The World Bank has rejected a request from El Salvador for assistance with its Bitcoin adoption plans, reports Reuters.
The World Bank, an international financial institution that offers loans and grants to low-income countries, on Wednesday cited “environmental and transparency shortcomings” of Bitcoin as the reason for its turning down the request from El Salvador to provide it with technical assistance with its adoption of Bitcoin as legal tender.
El Salvador recently became the first country to adopt Bitcoin as legal tender when a supermajority of its senate voted to pass the bill submitted by President Nayib Bukele into law. The rejection from the World Bank could mean their plans for the implementation of the bill in the planned time frame could be impeded, though from all indications it would not stop them completely.
The finance minister of El Salvador, Alejandro Zelaya, recently revealed that they were making progress with their talks with the International Monetary Fund (IMF), though an IMF spokesperson told reporters last week: that adoption of bitcoin as legal tender raises a number of “macroeconomic, financial and legal issues that require very careful analysis.”
The country plans to roll out extensive programs to support the adoption of Bitcoin as a method of payment with the president saying adopting the cryptocurrency would bring “financial inclusion, investment, tourism, innovation, and economic development” to the country.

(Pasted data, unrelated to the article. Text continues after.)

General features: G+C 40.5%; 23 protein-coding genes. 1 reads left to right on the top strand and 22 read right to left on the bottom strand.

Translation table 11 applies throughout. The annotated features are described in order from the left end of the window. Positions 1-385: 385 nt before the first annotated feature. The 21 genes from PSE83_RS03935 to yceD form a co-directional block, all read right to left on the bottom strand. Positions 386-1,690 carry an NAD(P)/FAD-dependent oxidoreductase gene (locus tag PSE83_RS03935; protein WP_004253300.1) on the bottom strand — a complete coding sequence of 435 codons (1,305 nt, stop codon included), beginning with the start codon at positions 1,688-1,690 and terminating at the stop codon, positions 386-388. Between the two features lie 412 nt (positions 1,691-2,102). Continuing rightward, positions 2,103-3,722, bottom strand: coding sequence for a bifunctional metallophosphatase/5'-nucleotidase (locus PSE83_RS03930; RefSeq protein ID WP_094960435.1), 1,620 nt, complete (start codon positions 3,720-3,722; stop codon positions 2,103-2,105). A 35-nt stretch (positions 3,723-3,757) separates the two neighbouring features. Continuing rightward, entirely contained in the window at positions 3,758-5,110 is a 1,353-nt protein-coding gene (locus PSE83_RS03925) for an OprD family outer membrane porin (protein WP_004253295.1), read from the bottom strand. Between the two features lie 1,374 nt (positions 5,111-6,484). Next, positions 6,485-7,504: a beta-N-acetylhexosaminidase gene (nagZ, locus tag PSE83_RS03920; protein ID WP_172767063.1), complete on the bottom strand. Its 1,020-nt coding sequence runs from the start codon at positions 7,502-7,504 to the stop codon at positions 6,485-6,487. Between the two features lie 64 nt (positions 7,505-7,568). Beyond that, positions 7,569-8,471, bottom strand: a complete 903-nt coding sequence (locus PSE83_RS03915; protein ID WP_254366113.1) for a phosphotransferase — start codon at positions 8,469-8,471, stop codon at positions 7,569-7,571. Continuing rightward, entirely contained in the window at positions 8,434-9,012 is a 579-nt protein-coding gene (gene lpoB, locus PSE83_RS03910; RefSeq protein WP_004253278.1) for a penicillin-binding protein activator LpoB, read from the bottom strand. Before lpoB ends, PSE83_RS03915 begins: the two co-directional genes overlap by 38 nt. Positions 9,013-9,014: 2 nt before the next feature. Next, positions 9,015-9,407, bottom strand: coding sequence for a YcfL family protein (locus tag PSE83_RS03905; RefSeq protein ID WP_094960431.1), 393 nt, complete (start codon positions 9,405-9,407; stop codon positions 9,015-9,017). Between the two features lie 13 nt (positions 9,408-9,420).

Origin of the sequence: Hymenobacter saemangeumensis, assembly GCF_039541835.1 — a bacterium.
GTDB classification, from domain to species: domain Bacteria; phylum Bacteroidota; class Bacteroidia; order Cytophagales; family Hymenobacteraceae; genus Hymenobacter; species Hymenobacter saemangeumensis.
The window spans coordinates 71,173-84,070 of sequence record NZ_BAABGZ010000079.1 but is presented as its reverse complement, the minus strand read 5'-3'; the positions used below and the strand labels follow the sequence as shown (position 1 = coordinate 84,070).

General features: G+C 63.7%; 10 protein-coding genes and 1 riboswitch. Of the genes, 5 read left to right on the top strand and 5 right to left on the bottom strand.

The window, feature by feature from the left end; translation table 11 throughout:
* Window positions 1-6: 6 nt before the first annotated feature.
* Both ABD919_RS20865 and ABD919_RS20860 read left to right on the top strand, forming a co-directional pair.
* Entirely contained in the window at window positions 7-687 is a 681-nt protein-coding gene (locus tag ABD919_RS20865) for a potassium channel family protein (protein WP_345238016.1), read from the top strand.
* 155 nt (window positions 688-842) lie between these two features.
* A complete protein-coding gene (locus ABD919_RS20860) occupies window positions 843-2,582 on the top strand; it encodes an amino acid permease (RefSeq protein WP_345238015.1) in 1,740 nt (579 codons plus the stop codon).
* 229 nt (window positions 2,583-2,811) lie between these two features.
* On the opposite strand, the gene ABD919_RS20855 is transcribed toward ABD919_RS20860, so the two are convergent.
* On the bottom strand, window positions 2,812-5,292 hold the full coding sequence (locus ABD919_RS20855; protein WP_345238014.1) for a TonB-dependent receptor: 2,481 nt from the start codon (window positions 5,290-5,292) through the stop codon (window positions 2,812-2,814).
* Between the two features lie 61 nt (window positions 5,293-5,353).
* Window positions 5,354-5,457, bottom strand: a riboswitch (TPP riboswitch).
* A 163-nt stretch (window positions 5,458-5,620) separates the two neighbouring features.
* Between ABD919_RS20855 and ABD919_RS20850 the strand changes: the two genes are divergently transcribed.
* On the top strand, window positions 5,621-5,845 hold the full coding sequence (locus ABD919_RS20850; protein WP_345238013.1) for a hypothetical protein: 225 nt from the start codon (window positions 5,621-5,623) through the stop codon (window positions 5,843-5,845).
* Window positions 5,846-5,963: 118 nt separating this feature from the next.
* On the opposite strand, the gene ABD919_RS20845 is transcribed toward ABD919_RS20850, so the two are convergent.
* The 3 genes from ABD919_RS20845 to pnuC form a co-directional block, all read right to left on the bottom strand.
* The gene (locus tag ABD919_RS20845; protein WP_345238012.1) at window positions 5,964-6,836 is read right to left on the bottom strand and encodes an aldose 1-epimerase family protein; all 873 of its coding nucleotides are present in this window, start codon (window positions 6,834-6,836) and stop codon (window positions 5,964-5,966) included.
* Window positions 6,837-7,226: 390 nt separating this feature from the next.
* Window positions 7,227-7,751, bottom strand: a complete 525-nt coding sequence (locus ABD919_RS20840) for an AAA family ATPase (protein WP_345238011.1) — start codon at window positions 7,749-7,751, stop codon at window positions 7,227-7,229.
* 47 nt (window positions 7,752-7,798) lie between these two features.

So far, the country has received criticism for its latest policy. A particularly vocal critic has stated that the move may be an attempt to de-dollarize the country by stealth and likely to be a disaster for the country saying “It’s also typical of Bitcoin fantasies; a project completely unsuited to daily life in El Salvador, set up largely to boost the image of the cryptocurrency itself.”
Despite criticisms, Bitcoin is set to bring economic growth to the country. El Salvador has a large population of citizens living in the USA and supporting their families back home. The adoption of Bitcoin, a decentralized payment solution, as legal tender, will bring financial inclusion to about 70% of its population that are currently unbanked and do not have the necessary documentation to open bank accounts, as well as ease remittance hurdles faced by its citizens in making cross border transactions via conventional banks.
Adoption of the currency is already being implemented in El Zonte, a small beach town popularly dubbed as Bitcoin Beach, where residents are using Bitcoin already for transactions among themselves. The country also has plans to pay salaries with cryptocurrency.